Drawing on the emerging historiography on bureaucratized surveillance and the carceral state, this paper will revisit a series of relatively well-known cases involving men in high positions, especially in the White House, whose homosexuality brought them under a cloud. These include Arthur H. Vandenberg Jr., briefly named in 1953 as Dwight Eisenhower’s appointments secretary; Senator Lester Hunt, who killed himself in 1954 after his son’s morals arrest; Bobby Cutler, an Eisenhower NSC chief whose gay circle feared discovery in the late 1950s; longtime LBJ aide Walter Jenkins, who was arrested in a YMCA men’s room in 1964; and various cases involving the morals arrests of politically active men such as Bayard Rustin and Joseph Alsop that generated intense FBI scrutiny.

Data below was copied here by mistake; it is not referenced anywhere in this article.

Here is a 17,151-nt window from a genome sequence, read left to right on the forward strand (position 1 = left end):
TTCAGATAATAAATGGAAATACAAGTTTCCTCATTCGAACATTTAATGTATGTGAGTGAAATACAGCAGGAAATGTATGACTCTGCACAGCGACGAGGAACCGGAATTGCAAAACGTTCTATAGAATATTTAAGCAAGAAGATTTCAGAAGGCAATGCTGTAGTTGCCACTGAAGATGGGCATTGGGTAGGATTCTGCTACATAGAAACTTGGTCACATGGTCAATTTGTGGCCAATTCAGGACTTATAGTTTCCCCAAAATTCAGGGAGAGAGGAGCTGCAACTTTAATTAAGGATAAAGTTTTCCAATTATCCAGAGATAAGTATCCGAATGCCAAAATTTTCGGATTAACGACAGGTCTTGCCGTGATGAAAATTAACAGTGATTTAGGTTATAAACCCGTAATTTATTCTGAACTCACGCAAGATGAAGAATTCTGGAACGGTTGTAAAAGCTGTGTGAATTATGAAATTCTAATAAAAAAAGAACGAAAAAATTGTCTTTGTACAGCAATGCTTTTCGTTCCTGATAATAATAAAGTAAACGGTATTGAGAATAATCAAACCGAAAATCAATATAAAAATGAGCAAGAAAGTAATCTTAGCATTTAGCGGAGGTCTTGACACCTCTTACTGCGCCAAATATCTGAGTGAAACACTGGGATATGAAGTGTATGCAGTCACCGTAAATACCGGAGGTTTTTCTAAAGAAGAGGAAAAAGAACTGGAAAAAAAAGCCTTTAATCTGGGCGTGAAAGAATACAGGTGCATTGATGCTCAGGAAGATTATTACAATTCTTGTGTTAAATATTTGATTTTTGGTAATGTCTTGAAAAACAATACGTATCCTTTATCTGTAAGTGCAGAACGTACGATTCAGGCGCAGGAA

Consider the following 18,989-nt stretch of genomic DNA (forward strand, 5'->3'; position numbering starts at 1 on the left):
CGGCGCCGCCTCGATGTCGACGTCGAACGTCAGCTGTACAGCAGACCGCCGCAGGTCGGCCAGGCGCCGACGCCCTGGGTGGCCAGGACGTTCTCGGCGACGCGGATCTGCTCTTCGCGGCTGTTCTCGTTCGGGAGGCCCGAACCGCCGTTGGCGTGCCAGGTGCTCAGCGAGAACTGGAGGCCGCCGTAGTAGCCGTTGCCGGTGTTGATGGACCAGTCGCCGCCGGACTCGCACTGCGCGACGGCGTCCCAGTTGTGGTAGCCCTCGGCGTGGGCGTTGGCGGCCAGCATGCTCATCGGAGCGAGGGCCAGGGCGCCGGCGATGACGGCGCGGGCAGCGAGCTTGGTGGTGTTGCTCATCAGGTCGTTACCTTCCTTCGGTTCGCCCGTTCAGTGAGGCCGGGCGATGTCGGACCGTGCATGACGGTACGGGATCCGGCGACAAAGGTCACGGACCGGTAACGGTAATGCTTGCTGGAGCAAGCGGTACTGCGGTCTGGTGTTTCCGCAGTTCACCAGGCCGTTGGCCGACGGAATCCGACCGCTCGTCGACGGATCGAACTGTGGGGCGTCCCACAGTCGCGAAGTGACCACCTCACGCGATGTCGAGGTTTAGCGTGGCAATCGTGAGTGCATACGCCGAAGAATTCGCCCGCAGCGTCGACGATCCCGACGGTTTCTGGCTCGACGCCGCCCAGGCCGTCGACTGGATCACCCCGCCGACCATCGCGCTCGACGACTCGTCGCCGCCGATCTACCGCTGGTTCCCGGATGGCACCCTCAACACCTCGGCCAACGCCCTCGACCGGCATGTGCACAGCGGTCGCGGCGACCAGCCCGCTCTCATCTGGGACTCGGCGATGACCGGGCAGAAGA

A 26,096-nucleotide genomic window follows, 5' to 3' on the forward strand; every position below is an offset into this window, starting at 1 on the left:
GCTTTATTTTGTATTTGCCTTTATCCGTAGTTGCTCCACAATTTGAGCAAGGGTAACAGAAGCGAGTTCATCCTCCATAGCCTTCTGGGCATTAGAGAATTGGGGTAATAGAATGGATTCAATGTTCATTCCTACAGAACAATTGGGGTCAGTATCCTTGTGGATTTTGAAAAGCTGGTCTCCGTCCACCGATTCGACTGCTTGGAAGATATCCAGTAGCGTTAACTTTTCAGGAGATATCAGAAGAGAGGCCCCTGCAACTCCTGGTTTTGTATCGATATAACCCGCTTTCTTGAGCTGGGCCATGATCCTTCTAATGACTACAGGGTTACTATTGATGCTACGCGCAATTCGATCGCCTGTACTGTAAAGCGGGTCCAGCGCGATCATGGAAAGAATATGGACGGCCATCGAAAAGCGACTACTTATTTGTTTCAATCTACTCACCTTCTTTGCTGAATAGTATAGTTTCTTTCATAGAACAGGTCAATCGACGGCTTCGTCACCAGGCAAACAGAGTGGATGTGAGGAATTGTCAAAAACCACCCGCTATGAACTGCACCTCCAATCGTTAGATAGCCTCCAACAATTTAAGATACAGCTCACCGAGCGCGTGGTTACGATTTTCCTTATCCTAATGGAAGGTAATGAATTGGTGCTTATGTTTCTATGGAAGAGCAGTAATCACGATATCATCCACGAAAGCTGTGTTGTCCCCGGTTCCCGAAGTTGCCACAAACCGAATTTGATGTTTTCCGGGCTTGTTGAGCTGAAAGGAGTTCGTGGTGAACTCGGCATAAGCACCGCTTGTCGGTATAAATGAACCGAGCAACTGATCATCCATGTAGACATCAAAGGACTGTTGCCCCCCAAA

These relatively well documented cases reveal several interlinked dynamics. First, local and federal officials not only cooperated but also clashed over how best to surveil gay sex. Second, bureaucracies sorting information about sexual behavior also weighed men’s gender conformity and domestic lives. Finally, antigay persecution in this era was in some ways draconian, yet also unevenly and irregularly meted out—a history of discretion and puzzlement as well as punishment.
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